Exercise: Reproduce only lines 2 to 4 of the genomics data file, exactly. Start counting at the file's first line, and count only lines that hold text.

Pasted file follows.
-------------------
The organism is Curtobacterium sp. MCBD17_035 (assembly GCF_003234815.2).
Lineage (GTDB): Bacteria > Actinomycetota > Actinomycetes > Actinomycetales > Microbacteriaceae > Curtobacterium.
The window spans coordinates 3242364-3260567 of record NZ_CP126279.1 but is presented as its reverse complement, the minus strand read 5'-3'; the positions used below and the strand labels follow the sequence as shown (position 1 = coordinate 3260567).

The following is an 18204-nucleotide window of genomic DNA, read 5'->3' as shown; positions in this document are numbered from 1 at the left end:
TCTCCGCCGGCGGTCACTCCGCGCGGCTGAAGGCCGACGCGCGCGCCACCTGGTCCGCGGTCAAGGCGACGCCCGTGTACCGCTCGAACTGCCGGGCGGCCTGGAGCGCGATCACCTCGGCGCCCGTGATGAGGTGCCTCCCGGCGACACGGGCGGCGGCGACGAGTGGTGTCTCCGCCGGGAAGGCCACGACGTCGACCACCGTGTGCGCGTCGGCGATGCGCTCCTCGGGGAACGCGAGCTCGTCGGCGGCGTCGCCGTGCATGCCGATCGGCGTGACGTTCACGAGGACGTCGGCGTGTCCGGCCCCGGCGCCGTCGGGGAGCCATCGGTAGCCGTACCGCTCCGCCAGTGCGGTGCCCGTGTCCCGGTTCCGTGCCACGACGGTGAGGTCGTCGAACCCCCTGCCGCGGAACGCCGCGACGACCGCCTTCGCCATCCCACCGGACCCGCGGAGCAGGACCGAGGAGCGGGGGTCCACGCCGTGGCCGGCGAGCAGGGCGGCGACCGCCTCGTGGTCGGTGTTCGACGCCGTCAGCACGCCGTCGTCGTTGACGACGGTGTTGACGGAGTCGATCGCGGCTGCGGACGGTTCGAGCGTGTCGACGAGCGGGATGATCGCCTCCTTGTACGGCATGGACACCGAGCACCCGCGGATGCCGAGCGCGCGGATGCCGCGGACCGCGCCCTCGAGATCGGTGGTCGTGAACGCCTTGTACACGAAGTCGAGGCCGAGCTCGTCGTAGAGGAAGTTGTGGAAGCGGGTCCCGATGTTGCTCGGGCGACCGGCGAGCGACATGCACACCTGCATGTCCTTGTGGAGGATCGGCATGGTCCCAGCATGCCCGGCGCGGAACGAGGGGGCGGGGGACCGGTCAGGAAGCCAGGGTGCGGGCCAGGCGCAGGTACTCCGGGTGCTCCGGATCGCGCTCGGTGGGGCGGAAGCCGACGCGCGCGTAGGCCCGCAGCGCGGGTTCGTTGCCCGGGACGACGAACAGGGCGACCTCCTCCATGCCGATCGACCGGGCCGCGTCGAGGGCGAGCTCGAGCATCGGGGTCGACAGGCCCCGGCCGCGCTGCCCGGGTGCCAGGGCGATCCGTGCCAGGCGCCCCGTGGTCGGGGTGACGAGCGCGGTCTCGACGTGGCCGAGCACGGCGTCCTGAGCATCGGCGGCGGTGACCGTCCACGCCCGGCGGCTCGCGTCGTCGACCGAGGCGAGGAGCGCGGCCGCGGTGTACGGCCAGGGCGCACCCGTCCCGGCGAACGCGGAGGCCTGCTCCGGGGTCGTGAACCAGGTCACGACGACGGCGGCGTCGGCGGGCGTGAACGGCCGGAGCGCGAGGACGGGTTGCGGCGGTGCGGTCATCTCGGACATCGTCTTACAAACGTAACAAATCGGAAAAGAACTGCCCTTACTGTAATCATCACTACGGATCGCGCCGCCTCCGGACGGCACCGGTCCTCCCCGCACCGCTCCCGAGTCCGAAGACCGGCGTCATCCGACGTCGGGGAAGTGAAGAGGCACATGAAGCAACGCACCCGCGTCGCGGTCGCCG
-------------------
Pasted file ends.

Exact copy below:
Lineage (GTDB): Bacteria > Actinomycetota > Actinomycetes > Actinomycetales > Microbacteriaceae > Curtobacterium.
The window spans coordinates 3242364-3260567 of record NZ_CP126279.1 but is presented as its reverse complement, the minus strand read 5'-3'; the positions used below and the strand labels follow the sequence as shown (position 1 = coordinate 3260567).

The following is an 18204-nucleotide window of genomic DNA, read 5'->3' as shown; positions in this document are numbered from 1 at the left end: